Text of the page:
Colorado’s Democrat Governor To Sign Bill Aimed At Bypassing Electoral College For Popular Vote

Democrats are trying as hard as they can to get rid of the Electoral College. They want big blue states to decide our national elections, the very thing the Electoral College is designed to prevent.

Now the governor of Colorado is preparing to sign a bill which would favor the popular vote.

The Hill reports:

Colorado governor will sign bill aimed at bypassing Electoral College

Colorado Gov. Jared Polis (D) will sign a measure to award his state’s electoral votes to the winner of the national popular vote, moving a countrywide coalition one step closer to circumventing the Electoral College.

In an interview Sunday, Polis called the Electoral College an “undemocratic relic” of the nation’s past, one he wants to see relegated to the dustbin of history.

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“I’ve long supported electing the president by who gets the most votes,” Polis told The Hill. “It’s a way to move towards direct election of the president.”

Colorado will become the 12th state to join the national popular vote interstate compact. Those 12 states and the District of Columbia, which has also passed a popular-vote bill, account for 181 electoral votes, just under 90 shy of the 270 votes a presidential candidate needs to win the White House.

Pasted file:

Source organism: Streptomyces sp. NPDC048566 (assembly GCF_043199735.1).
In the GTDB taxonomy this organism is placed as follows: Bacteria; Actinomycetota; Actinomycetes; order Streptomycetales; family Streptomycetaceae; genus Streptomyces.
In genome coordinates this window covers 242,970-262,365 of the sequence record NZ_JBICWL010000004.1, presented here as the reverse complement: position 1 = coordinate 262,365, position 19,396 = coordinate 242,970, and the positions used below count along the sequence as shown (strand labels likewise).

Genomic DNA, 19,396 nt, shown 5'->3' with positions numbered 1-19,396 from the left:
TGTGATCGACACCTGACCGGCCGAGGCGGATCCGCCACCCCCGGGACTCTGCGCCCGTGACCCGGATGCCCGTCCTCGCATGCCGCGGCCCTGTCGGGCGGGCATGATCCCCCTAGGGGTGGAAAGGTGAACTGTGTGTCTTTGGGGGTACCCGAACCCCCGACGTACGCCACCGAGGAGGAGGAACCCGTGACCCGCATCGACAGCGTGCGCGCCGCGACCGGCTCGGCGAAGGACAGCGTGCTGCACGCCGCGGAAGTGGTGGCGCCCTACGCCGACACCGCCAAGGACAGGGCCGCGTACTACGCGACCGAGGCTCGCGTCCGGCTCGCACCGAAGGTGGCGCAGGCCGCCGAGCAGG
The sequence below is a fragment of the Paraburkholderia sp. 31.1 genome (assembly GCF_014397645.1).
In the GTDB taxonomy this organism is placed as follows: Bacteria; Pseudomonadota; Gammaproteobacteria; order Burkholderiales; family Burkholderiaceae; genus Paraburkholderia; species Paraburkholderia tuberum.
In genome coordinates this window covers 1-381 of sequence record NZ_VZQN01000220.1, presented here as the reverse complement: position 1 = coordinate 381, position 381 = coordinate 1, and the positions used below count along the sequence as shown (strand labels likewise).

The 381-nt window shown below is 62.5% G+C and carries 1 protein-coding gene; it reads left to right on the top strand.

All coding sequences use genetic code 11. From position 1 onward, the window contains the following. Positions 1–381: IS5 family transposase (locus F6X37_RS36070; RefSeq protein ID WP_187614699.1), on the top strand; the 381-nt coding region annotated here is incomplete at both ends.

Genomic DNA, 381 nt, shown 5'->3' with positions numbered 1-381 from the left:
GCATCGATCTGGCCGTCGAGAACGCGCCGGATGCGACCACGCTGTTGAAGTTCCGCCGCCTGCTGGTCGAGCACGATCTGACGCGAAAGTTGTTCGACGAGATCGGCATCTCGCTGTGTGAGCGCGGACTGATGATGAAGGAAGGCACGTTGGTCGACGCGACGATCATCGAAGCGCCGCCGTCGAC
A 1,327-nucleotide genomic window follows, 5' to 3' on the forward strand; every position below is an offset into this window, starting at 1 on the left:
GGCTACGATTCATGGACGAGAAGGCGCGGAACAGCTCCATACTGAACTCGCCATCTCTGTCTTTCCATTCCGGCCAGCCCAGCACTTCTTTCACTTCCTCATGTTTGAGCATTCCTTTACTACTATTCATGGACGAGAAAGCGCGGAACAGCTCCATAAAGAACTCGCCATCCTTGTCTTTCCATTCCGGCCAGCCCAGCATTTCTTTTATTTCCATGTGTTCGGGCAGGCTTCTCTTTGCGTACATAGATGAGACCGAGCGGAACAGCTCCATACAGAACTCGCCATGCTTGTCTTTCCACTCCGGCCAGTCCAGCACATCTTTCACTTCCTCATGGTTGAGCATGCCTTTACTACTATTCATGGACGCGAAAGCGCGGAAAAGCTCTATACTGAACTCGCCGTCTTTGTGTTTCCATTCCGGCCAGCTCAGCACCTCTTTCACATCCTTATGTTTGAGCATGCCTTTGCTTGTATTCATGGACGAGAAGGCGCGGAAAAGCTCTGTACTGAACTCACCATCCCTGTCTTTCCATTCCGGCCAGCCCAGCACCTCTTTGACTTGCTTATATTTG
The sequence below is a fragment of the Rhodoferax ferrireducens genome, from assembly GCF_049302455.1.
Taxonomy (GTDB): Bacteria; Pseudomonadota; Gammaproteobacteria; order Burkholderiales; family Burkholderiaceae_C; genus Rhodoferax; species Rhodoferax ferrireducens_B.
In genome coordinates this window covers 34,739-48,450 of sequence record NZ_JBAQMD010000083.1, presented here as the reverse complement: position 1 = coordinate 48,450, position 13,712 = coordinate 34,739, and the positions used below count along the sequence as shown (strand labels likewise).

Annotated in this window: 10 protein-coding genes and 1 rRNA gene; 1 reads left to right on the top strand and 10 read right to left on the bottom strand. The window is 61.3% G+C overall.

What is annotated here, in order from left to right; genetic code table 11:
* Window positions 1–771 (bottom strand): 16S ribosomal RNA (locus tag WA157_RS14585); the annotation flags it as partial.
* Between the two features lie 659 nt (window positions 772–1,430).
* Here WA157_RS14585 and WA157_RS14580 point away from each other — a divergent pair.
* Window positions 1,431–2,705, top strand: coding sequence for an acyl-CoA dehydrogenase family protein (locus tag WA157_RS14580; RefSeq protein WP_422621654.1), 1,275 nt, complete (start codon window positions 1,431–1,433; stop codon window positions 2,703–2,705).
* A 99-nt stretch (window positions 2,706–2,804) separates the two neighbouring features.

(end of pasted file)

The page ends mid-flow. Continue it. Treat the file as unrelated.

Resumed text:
The compact will not go into effect until the coalition includes states that add up to 270 electoral votes or more. Once it does go into effect, states that are part of the coalition would award their electoral votes en masse to the candidate who wins the national popular vote.

KOMO News has more on this:

More states join push to elect president based on popular vote

Colorado is the latest state to pass a bill which would change the way presidential candidates win office.

The state joins 11 others after passing a bill to join the National Popular Vote Interstate Compact. Under the compact, the candidate who receives the most popular votes nationwide would be be awarded the electoral college votes from participating states, even if the candidate lost in that state.

In order for the bills in states which have passed laws recognizing the agreement, a total of 270 electoral votes from participating states is needed.

Colorado has joined California, Connecticut, D.C., Hawaii, Maine, Maryland, New Jersey, New York, Rhode Island, Vermont, and Washington. That brings the compact to 181 electoral votes of the 270 needed.

This video from Prager University explains why the Electoral College matters:

This is all very simple.

Democrats know that with a popular vote, they have a better chance of winning elections. That’s why they’re trying so hard to change the rules.

 

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